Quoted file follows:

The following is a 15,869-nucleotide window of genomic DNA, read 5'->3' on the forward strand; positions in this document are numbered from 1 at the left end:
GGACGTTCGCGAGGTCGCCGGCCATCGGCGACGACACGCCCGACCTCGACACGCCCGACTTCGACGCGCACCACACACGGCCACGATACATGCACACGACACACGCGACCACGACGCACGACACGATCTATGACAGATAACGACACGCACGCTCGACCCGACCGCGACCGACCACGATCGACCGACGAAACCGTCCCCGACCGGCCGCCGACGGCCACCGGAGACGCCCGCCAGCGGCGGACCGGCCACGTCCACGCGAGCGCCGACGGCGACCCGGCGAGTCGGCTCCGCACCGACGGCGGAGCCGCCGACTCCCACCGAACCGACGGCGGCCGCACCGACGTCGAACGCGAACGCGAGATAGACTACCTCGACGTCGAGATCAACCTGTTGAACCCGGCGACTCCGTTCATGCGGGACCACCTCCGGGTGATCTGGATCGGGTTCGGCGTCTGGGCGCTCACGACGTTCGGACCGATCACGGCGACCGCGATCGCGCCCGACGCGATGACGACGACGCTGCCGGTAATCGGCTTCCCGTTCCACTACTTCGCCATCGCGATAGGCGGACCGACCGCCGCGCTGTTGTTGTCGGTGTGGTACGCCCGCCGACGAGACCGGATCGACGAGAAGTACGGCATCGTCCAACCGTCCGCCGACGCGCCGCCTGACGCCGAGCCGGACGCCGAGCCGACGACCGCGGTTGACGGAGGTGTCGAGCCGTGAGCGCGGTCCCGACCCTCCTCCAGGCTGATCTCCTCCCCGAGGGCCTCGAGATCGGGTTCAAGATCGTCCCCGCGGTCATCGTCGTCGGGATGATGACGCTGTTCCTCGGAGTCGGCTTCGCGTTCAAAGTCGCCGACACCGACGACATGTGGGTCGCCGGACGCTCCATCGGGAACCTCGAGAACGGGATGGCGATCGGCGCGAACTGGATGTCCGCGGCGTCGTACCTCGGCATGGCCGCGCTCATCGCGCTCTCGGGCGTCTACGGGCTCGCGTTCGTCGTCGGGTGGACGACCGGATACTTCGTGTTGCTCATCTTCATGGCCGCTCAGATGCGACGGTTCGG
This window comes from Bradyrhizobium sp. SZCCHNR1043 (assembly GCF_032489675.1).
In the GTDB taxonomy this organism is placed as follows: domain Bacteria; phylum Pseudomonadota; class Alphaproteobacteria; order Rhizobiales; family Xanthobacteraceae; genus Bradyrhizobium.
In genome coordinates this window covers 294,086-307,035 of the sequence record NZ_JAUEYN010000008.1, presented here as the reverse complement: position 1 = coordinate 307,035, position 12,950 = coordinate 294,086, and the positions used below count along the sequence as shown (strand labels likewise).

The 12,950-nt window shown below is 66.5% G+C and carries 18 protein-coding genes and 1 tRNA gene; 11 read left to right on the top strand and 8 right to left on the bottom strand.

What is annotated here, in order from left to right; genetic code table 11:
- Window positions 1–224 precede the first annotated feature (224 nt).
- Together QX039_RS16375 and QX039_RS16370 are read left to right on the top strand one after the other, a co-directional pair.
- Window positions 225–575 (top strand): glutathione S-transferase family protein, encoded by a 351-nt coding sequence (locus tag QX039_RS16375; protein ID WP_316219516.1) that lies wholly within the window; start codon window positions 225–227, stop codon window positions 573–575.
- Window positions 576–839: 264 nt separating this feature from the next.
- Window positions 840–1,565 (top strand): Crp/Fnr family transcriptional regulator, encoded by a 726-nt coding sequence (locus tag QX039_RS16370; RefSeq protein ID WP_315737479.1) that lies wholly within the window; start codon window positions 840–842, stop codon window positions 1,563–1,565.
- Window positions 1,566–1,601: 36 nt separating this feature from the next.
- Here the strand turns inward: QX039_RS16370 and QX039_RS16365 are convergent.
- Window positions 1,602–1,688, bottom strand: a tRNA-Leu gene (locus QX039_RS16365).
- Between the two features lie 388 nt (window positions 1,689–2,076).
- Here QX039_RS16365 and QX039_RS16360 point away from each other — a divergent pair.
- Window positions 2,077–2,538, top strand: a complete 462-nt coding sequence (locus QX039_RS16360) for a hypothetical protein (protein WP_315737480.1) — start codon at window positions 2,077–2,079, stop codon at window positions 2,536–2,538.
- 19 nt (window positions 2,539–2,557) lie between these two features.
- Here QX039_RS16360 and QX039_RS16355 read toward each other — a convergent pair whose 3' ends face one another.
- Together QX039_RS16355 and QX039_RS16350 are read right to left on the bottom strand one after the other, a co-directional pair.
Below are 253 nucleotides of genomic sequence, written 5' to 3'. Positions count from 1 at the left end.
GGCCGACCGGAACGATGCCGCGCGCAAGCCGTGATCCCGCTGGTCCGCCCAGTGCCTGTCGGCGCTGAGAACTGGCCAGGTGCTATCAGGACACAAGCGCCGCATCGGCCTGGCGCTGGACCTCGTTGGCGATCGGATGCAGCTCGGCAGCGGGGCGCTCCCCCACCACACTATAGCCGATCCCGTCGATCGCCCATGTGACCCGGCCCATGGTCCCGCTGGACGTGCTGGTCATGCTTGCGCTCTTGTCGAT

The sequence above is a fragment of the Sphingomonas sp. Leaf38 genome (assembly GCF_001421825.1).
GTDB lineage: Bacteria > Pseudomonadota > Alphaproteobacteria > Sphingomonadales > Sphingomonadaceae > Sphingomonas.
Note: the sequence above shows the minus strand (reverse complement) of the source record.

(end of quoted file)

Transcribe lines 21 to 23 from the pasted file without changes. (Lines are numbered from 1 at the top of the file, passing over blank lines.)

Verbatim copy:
- Together QX039_RS16355 and QX039_RS16350 are read right to left on the bottom strand one after the other, a co-directional pair.
Below are 253 nucleotides of genomic sequence, written 5' to 3'. Positions count from 1 at the left end.
GGCCGACCGGAACGATGCCGCGCGCAAGCCGTGATCCCGCTGGTCCGCCCAGTGCCTGTCGGCGCTGAGAACTGGCCAGGTGCTATCAGGACACAAGCGCCGCATCGGCCTGGCGCTGGACCTCGTTGGCGATCGGATGCAGCTCGGCAGCGGGGCGCTCCCCCACCACACTATAGCCGATCCCGTCGATCGCCCATGTGACCCGGCCCATGGTCCCGCTGGACGTGCTGGTCATGCTTGCGCTCTTGTCGAT